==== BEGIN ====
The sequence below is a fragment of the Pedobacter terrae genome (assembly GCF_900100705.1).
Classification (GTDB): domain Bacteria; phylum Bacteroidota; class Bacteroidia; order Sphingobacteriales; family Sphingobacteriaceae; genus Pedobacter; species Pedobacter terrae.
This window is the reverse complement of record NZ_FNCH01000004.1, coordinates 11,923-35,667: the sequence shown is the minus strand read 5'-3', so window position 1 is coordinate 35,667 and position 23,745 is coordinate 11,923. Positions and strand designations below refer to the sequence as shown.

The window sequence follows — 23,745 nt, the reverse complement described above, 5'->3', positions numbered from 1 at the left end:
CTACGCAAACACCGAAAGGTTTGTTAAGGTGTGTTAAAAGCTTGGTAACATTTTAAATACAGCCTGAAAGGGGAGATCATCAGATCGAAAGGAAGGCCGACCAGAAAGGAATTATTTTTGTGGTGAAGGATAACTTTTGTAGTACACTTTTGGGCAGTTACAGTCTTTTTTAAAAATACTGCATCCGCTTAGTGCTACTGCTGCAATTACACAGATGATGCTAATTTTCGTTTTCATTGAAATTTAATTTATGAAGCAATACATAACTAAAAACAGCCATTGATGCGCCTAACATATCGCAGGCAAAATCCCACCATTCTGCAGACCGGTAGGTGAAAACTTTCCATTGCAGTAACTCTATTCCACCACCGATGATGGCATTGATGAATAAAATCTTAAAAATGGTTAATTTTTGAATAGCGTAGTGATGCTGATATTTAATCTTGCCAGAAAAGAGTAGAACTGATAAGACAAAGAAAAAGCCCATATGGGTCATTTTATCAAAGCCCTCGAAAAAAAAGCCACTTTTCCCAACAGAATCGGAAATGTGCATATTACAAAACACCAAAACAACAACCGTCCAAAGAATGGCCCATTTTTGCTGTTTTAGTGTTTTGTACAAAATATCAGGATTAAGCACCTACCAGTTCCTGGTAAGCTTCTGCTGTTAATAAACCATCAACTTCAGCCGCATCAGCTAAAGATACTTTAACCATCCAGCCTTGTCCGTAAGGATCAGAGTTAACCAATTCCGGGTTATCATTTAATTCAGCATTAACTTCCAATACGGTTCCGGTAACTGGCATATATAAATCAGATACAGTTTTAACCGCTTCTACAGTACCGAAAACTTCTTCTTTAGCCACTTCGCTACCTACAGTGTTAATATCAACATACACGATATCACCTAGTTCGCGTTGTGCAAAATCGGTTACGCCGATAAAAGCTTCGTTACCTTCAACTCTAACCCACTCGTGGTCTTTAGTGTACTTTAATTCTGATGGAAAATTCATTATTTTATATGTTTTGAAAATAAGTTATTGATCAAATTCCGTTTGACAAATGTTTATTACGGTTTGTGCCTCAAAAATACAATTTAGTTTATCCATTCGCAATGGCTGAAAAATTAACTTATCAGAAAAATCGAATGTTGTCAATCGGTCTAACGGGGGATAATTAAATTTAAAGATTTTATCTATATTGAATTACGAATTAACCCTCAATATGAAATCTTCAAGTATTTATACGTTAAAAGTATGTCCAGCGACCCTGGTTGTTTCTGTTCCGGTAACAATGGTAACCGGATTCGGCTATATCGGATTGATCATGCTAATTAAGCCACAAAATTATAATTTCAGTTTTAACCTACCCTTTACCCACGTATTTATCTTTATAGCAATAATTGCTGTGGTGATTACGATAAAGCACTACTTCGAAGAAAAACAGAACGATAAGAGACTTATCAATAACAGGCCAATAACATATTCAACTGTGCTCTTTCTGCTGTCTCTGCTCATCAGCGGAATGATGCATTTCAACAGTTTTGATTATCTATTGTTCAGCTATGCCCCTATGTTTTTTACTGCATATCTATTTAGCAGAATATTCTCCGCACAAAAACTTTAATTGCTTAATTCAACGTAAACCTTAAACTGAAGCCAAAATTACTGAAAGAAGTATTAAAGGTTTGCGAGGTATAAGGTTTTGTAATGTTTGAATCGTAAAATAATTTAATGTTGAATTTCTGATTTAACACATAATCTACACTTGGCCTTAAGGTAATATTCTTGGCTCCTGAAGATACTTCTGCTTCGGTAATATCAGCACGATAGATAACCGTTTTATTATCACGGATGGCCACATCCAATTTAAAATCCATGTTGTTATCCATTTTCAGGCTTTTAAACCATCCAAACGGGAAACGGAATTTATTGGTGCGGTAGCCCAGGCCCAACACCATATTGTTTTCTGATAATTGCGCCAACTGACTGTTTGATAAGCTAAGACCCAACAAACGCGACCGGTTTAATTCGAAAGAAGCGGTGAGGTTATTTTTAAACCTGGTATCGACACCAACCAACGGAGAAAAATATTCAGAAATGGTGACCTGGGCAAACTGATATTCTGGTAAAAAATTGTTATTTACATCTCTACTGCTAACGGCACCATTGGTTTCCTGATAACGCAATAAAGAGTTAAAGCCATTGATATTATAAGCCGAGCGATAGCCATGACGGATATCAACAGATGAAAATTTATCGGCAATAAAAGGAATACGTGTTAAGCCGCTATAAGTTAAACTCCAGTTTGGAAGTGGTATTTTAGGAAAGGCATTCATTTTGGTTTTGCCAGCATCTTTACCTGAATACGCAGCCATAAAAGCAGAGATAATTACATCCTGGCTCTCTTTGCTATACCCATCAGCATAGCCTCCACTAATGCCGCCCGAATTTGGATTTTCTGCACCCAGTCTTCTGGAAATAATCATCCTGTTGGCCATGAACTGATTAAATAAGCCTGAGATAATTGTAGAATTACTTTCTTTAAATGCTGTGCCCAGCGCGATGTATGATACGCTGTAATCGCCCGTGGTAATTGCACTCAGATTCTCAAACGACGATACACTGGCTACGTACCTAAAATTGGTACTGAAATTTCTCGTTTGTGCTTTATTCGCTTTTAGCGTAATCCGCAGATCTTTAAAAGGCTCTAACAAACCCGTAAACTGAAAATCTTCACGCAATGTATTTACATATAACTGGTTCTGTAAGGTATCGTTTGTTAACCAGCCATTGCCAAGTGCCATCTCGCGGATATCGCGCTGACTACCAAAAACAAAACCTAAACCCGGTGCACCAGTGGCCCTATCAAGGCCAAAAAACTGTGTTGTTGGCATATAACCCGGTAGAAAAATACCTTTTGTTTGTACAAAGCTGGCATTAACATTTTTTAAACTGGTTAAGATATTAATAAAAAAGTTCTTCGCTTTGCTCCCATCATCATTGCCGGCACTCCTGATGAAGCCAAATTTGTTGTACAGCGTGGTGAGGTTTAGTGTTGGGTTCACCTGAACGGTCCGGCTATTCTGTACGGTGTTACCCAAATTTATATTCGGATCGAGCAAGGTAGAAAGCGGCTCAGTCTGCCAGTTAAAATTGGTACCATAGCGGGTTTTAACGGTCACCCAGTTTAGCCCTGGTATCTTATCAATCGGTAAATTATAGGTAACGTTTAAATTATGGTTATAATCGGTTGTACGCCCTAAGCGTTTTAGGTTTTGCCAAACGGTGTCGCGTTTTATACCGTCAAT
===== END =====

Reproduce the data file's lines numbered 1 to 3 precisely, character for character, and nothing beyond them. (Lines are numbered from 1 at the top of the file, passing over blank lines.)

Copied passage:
The sequence below is a fragment of the Pedobacter terrae genome (assembly GCF_900100705.1).
Classification (GTDB): domain Bacteria; phylum Bacteroidota; class Bacteroidia; order Sphingobacteriales; family Sphingobacteriaceae; genus Pedobacter; species Pedobacter terrae.
This window is the reverse complement of record NZ_FNCH01000004.1, coordinates 11,923-35,667: the sequence shown is the minus strand read 5'-3', so window position 1 is coordinate 35,667 and position 23,745 is coordinate 11,923. Positions and strand designations below refer to the sequence as shown.